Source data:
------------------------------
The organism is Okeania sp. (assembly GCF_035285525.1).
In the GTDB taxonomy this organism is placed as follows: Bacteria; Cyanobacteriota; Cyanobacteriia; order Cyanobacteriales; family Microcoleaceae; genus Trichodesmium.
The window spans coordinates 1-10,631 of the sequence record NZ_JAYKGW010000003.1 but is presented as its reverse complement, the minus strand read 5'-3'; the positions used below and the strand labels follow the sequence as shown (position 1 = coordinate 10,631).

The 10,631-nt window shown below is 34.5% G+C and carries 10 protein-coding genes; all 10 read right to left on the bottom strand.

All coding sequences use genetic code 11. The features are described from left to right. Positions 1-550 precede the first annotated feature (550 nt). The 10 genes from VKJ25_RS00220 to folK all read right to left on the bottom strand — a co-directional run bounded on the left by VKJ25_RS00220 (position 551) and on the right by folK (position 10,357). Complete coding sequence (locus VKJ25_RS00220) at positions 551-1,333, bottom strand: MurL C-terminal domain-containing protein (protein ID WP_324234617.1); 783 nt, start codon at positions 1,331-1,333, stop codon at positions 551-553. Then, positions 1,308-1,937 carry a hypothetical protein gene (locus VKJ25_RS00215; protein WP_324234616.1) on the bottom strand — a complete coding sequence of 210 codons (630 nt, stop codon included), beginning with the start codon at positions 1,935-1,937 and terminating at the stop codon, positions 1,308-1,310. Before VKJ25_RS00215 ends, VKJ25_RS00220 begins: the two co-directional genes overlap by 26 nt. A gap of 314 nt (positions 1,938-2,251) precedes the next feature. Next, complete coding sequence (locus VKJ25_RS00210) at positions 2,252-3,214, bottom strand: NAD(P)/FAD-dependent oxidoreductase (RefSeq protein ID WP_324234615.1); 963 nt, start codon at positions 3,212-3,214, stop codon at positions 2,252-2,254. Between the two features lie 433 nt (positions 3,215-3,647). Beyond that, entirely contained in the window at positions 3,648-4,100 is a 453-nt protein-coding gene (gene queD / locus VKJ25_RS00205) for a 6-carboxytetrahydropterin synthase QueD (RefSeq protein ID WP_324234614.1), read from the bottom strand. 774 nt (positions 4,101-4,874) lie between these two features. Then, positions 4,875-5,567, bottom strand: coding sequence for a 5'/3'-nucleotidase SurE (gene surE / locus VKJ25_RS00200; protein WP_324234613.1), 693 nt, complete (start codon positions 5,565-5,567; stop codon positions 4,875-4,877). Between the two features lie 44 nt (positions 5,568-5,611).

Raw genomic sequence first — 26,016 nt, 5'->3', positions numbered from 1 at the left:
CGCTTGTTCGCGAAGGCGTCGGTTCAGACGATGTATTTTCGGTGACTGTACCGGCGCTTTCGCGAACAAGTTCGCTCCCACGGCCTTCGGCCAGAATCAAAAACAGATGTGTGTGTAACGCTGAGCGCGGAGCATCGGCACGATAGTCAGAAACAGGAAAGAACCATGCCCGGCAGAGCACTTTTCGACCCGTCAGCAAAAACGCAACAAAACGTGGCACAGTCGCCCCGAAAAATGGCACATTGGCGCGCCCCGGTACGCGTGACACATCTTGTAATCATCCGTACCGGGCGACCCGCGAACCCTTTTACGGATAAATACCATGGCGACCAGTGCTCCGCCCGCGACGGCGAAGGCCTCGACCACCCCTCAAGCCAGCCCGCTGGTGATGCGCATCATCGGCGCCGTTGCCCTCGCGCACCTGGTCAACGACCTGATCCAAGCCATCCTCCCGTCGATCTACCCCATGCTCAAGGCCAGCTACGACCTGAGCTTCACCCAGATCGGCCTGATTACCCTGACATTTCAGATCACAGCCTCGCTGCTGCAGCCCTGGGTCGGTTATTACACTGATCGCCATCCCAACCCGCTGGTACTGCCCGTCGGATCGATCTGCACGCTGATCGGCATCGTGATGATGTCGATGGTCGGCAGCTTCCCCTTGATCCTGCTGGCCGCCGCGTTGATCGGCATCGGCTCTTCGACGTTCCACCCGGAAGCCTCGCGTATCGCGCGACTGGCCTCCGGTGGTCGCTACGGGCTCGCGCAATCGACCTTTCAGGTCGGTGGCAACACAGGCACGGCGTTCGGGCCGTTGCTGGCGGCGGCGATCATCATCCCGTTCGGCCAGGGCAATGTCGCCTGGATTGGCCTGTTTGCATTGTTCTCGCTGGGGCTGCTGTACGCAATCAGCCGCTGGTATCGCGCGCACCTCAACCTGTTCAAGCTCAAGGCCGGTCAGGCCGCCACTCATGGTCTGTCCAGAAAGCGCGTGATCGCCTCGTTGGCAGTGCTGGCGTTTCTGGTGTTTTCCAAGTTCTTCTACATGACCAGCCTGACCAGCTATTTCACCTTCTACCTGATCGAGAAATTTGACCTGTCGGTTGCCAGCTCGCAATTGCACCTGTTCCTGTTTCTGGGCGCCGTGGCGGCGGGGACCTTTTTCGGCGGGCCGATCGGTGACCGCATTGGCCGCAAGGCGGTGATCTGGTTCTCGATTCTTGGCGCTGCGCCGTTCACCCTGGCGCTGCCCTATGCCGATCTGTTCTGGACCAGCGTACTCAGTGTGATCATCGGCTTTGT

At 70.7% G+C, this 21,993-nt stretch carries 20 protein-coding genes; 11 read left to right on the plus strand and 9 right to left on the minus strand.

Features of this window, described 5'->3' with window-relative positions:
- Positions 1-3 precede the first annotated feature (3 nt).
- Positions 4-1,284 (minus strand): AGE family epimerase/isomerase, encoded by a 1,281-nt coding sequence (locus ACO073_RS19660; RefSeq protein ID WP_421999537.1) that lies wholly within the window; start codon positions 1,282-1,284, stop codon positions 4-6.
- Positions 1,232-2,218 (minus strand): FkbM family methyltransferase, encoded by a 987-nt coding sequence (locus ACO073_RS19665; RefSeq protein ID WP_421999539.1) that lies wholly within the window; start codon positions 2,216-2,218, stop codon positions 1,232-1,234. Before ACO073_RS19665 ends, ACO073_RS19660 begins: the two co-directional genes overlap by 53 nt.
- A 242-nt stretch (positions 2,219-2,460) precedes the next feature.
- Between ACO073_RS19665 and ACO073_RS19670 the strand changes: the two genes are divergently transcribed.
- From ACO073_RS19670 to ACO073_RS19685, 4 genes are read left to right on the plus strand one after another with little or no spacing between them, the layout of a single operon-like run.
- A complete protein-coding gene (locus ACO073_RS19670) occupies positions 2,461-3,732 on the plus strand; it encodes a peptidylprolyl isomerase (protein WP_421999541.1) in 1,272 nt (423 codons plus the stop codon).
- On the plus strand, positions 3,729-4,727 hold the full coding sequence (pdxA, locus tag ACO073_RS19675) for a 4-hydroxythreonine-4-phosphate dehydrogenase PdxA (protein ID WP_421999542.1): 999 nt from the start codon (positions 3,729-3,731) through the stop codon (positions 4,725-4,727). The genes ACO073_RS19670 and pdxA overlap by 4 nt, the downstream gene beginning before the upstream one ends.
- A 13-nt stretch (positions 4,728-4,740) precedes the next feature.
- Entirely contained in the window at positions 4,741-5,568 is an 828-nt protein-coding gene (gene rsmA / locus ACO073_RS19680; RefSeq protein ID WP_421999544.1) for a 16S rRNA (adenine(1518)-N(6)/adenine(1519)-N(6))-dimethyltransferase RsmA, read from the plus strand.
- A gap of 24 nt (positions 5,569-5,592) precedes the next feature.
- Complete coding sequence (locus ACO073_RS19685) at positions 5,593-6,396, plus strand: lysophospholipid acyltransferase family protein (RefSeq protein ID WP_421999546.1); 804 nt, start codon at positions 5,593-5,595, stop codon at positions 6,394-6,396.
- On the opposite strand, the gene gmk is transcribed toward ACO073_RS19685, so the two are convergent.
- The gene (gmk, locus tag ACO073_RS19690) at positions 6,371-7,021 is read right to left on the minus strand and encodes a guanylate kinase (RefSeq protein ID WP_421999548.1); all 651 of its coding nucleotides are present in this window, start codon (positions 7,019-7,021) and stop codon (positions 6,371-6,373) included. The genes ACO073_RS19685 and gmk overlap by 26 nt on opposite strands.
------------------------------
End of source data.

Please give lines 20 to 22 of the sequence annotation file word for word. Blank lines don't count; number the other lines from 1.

- A gap of 24 nt (positions 5,569-5,592) precedes the next feature.
- Complete coding sequence (locus ACO073_RS19685) at positions 5,593-6,396, plus strand: lysophospholipid acyltransferase family protein (RefSeq protein ID WP_421999546.1); 804 nt, start codon at positions 5,593-5,595, stop codon at positions 6,394-6,396.
- On the opposite strand, the gene gmk is transcribed toward ACO073_RS19685, so the two are convergent.